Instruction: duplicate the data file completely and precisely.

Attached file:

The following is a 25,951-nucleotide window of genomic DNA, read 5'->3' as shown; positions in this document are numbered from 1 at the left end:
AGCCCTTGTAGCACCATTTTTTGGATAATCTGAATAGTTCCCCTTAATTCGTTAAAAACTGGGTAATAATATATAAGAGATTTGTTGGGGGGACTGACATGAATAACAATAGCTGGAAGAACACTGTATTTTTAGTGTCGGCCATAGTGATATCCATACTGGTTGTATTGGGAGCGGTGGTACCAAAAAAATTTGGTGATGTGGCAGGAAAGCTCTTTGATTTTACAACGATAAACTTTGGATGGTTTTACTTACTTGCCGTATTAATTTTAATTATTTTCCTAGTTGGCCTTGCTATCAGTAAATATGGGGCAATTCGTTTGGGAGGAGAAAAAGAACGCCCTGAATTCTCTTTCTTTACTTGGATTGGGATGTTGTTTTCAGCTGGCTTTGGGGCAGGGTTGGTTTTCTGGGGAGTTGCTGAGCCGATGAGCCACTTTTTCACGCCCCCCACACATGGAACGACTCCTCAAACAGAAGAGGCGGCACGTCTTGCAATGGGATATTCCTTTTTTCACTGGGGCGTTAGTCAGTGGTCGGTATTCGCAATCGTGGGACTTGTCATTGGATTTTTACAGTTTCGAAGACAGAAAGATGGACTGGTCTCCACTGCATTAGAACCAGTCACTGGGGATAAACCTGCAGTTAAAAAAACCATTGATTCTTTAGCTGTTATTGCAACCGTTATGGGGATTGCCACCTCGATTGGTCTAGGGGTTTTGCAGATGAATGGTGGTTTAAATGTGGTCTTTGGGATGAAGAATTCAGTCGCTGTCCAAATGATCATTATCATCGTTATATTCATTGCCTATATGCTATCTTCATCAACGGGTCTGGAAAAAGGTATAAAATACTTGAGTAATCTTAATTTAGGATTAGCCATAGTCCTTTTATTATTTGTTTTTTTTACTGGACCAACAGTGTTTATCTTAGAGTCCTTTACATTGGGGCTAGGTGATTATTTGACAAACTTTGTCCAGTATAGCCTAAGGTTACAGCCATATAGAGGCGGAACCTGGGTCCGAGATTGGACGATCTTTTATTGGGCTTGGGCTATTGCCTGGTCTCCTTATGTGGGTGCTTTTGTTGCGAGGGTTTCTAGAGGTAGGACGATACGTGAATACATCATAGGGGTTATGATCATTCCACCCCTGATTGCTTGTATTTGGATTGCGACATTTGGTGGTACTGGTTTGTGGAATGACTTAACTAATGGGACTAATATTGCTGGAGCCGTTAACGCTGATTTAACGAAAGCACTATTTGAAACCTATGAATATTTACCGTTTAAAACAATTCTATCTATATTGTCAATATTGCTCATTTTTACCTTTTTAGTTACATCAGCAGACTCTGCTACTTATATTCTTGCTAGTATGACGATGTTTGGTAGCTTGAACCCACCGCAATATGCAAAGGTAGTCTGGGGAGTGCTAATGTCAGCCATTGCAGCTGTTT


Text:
The following is a 25,951-nucleotide window of genomic DNA, read 5'->3' as shown; positions in this document are numbered from 1 at the left end:
AGCCCTTGTAGCACCATTTTTTGGATAATCTGAATAGTTCCCCTTAATTCGTTAAAAACTGGGTAATAATATATAAGAGATTTGTTGGGGGGACTGACATGAATAACAATAGCTGGAAGAACACTGTATTTTTAGTGTCGGCCATAGTGATATCCATACTGGTTGTATTGGGAGCGGTGGTACCAAAAAAATTTGGTGATGTGGCAGGAAAGCTCTTTGATTTTACAACGATAAACTTTGGATGGTTTTACTTACTTGCCGTATTAATTTTAATTATTTTCCTAGTTGGCCTTGCTATCAGTAAATATGGGGCAATTCGTTTGGGAGGAGAAAAAGAACGCCCTGAATTCTCTTTCTTTACTTGGATTGGGATGTTGTTTTCAGCTGGCTTTGGGGCAGGGTTGGTTTTCTGGGGAGTTGCTGAGCCGATGAGCCACTTTTTCACGCCCCCCACACATGGAACGACTCCTCAAACAGAAGAGGCGGCACGTCTTGCAATGGGATATTCCTTTTTTCACTGGGGCGTTAGTCAGTGGTCGGTATTCGCAATCGTGGGACTTGTCATTGGATTTTTACAGTTTCGAAGACAGAAAGATGGACTGGTCTCCACTGCATTAGAACCAGTCACTGGGGATAAACCTGCAGTTAAAAAAACCATTGATTCTTTAGCTGTTATTGCAACCGTTATGGGGATTGCCACCTCGATTGGTCTAGGGGTTTTGCAGATGAATGGTGGTTTAAATGTGGTCTTTGGGATGAAGAATTCAGTCGCTGTCCAAATGATCATTATCATCGTTATATTCATTGCCTATATGCTATCTTCATCAACGGGTCTGGAAAAAGGTATAAAATACTTGAGTAATCTTAATTTAGGATTAGCCATAGTCCTTTTATTATTTGTTTTTTTTACTGGACCAACAGTGTTTATCTTAGAGTCCTTTACATTGGGGCTAGGTGATTATTTGACAAACTTTGTCCAGTATAGCCTAAGGTTACAGCCATATAGAGGCGGAACCTGGGTCCGAGATTGGACGATCTTTTATTGGGCTTGGGCTATTGCCTGGTCTCCTTATGTGGGTGCTTTTGTTGCGAGGGTTTCTAGAGGTAGGACGATACGTGAATACATCATAGGGGTTATGATCATTCCACCCCTGATTGCTTGTATTTGGATTGCGACATTTGGTGGTACTGGTTTGTGGAATGACTTAACTAATGGGACTAATATTGCTGGAGCCGTTAACGCTGATTTAACGAAAGCACTATTTGAAACCTATGAATATTTACCGTTTAAAACAATTCTATCTATATTGTCAATATTGCTCATTTTTACCTTTTTAGTTACATCAGCAGACTCTGCTACTTATATTCTTGCTAGTATGACGATGTTTGGTAGCTTGAACCCACCGCAATATGCAAAGGTAGTCTGGGGAGTGCTAATGTCAGCCATTGCAGCTGTTT